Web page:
“Family comes first” was my grandmother’s favorite saying. It seemed as if she always found a moment and a reason to slip those three words into every conversation. Sometimes, she would whisper them in my ear to remind me of the noteworthiness of the sacred blood bounds that brought us close. Other times, she would say it aloud, as if it was some kind of political statement, to whoever would listen. No one ever questioned her. She had a playful way of getting away with everything, yet we knew she could outwit us all with no effort.
My grandma had been baptized under the name “Hermelinda”, but we called “Tita Meli” out of love. Her name was certainly peculiar, and we often joked it didn’t fit her at all. The name had been in my family for generations and, according to a quick Google search conducted by me at the local public library, it meant “wholly soft and tender”. The entire and universal traits every well-rounded woman must possess. But Tita Meli was an unconventional woman. Of course, she was deeply religious and learned how to do certain “womanly” tasks, as it was socially expected in the tight-knit community our town was, but she was so much more. She aspired to be involved in politics, and had an unimaginable love for public speaking. She also had a vivid imagination and constantly dreamed of magical tales that involved mythical creatures, generations of women with a gift of clairvoyance, and cursed carts that moved without any cattle pulling on them. She was also strict, and did everything meticulously. Adding to this, Tita Meli was loud, with a slightly bad temper, and valued hard work nearly as much as she valued family.
Me and my eight cousins, the only children in the family, had a special fondness for her. We loved her wrinkled skin, and her delicate laugh lines that extended around the corners of her eyes like streams of water on their way to the sea. We loved her bony fingers and the bizarre way she waved them in the air when she was speaking rapidly. We loved her tamales and her delicious olla de carne that almost instantly warmed our insides on cold nights. Our Tita Meli was the cliché wise old woman we believed could hold the answer to any secret between her starry dark eyes.
Needless to say, we visited her often. Each year, when the final school bell rang on the first warm afternoon of December, liberating us into the three-month-lasting freedom we had come to know as “Christmas break”, we raced to her house, where she had lived all her life. It was a small place, made out entirely of splintery wooden boards that seemed to be older than time itself. The house had mold in some corners and the humidity in the air unquestionably made it worse. Every wall had at least three framed pictures of different patron saints in the roman catholic faith, that Tita Meli said had guided her throughout her life. Overall, the house was full of wonders, not only for the children, but for whoever would visit. And Tita Meli knew this very well.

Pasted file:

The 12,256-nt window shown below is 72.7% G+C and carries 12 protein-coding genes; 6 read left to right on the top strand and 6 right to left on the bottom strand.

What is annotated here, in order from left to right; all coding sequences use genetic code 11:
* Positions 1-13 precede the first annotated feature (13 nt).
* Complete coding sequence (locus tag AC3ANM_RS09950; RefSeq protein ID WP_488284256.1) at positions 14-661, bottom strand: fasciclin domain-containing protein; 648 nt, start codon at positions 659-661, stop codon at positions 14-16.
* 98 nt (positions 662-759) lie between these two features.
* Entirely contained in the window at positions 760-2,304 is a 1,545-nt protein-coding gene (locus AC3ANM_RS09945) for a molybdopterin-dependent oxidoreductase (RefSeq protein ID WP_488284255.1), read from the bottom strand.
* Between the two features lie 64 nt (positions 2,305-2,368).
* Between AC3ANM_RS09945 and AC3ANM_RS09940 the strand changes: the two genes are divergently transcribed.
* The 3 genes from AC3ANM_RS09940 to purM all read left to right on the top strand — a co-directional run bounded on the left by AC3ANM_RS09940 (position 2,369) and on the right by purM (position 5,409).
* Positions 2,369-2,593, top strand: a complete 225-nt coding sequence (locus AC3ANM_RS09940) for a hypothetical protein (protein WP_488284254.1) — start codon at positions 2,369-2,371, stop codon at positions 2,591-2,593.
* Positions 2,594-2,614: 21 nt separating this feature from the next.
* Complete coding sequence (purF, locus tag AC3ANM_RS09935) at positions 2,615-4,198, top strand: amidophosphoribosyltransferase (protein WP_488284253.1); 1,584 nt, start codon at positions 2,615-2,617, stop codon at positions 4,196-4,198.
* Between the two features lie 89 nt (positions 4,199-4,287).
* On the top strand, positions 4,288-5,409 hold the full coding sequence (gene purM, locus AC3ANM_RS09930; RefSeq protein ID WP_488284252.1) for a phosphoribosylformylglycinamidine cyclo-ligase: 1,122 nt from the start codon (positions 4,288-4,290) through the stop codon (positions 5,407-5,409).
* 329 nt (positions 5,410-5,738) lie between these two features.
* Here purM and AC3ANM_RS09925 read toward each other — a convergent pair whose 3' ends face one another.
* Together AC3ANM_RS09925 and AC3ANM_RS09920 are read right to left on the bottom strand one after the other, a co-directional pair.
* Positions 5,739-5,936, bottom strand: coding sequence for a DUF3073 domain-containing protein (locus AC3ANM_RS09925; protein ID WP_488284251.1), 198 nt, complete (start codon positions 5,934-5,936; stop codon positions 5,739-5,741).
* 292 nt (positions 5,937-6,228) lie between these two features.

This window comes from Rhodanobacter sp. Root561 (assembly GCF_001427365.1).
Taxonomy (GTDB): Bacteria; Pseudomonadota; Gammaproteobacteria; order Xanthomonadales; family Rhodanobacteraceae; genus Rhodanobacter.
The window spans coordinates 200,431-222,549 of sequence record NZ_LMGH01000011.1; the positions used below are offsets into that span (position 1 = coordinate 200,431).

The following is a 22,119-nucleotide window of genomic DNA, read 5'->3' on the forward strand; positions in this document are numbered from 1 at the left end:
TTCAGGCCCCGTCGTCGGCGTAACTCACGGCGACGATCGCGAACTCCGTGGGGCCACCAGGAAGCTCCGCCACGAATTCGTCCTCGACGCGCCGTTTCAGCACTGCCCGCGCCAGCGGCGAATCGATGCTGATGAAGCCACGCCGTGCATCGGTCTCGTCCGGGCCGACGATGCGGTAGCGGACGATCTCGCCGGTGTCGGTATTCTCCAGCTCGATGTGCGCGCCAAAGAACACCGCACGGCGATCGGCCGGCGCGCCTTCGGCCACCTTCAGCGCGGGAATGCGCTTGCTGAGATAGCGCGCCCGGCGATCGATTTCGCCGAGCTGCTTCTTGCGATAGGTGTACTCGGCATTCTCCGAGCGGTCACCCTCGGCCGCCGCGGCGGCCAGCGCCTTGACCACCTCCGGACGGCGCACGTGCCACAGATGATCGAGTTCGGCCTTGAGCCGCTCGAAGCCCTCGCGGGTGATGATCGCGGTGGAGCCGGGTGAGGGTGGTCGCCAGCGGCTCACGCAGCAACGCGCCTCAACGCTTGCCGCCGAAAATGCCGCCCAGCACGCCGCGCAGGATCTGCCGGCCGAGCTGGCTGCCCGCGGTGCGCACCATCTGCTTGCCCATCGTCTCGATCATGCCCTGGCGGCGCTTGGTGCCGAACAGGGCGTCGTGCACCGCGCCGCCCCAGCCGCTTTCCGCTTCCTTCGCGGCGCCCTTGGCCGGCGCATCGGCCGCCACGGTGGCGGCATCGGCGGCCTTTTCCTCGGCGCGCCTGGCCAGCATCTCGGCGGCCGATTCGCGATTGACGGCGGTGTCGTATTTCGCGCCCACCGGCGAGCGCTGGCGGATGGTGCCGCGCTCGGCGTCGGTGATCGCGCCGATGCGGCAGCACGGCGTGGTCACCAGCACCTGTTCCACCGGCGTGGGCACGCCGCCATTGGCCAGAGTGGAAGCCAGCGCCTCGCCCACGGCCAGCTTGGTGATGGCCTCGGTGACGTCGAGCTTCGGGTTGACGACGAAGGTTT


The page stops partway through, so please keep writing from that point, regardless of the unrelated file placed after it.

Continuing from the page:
Every Christmas Eve, she invited the whole family for her beloved “Rezo”, a long-time tradition that involved gathering all of our 22 family members, every single uncle, aunt, great-uncle or fourth cousin, and approximately two hours of praying to God and thanking Him for our blessings.
Naturally, us kids weren't exactly thrilled at the prospect of listening to Tita Meli pray aloud for hours, with barely any bathroom breaks. But to be fair, she tried to make things entertaining. She even guided the prayer with a fun-colored rosary that she excitedly bought at a church flea market a few years back, hopefully to encourage us to pay attention and reflect on each one of the fifty-three “Hail Mary” prayers of the night. But to us at the time, regardless of the colorful rosary, listening was a dull and monotonous experience, since we barely understood a word of what was said.
Nonetheless, there was something that made those chilly December nights special, which everyone held dear to their heart; Tita Meli’s fruit cake. That mouthwatering dessert was renowned across our neighborhood, even so that, as the years went by, people from other families started showing up at Tita’s house to get a slice of the legendary cake, after the “Rezo” was over. However, preparing the delectable sweet course was an exhausting task. She had to start concocting the caramelized fruits weeks prior, and soaking them in a bitter-sweet liquor to give them a unique taste. As for the dough, each batch had to be kneaded for at least forty minutes, and then left to rest for yet another hour.
Although it took a considerable amount of effort, she did it with love. For the many, uncountable days of our toasty December, I observed Tita Meli roll out batches of dough and then knead them back into a perfectly smooth ball, over and over again. There wasn’t even a written recipe. It was almost as if her body had acquired some sort of automatic muscle memory.